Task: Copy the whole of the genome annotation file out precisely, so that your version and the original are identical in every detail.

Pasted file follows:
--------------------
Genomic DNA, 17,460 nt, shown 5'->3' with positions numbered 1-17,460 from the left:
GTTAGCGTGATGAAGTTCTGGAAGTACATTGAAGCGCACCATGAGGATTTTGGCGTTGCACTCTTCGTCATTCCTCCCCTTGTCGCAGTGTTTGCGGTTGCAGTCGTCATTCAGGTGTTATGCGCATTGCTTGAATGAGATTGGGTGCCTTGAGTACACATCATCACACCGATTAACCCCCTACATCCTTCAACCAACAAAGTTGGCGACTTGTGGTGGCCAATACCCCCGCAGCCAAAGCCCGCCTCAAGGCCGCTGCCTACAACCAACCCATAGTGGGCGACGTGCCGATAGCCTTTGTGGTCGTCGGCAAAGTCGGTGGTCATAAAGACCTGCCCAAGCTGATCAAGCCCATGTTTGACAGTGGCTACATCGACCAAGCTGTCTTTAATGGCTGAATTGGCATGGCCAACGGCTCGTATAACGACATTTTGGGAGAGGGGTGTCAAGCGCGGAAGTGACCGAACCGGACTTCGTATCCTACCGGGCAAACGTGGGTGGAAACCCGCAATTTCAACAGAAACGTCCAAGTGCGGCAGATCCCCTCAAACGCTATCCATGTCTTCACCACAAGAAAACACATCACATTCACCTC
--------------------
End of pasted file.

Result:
Genomic DNA, 17,460 nt, shown 5'->3' with positions numbered 1-17,460 from the left:
GTTAGCGTGATGAAGTTCTGGAAGTACATTGAAGCGCACCATGAGGATTTTGGCGTTGCACTCTTCGTCATTCCTCCCCTTGTCGCAGTGTTTGCGGTTGCAGTCGTCATTCAGGTGTTATGCGCATTGCTTGAATGAGATTGGGTGCCTTGAGTACACATCATCACACCGATTAACCCCCTACATCCTTCAACCAACAAAGTTGGCGACTTGTGGTGGCCAATACCCCCGCAGCCAAAGCCCGCCTCAAGGCCGCTGCCTACAACCAACCCATAGTGGGCGACGTGCCGATAGCCTTTGTGGTCGTCGGCAAAGTCGGTGGTCATAAAGACCTGCCCAAGCTGATCAAGCCCATGTTTGACAGTGGCTACATCGACCAAGCTGTCTTTAATGGCTGAATTGGCATGGCCAACGGCTCGTATAACGACATTTTGGGAGAGGGGTGTCAAGCGCGGAAGTGACCGAACCGGACTTCGTATCCTACCGGGCAAACGTGGGTGGAAACCCGCAATTTCAACAGAAACGTCCAAGTGCGGCAGATCCCCTCAAACGCTATCCATGTCTTCACCACAAGAAAACACATCACATTCACCTC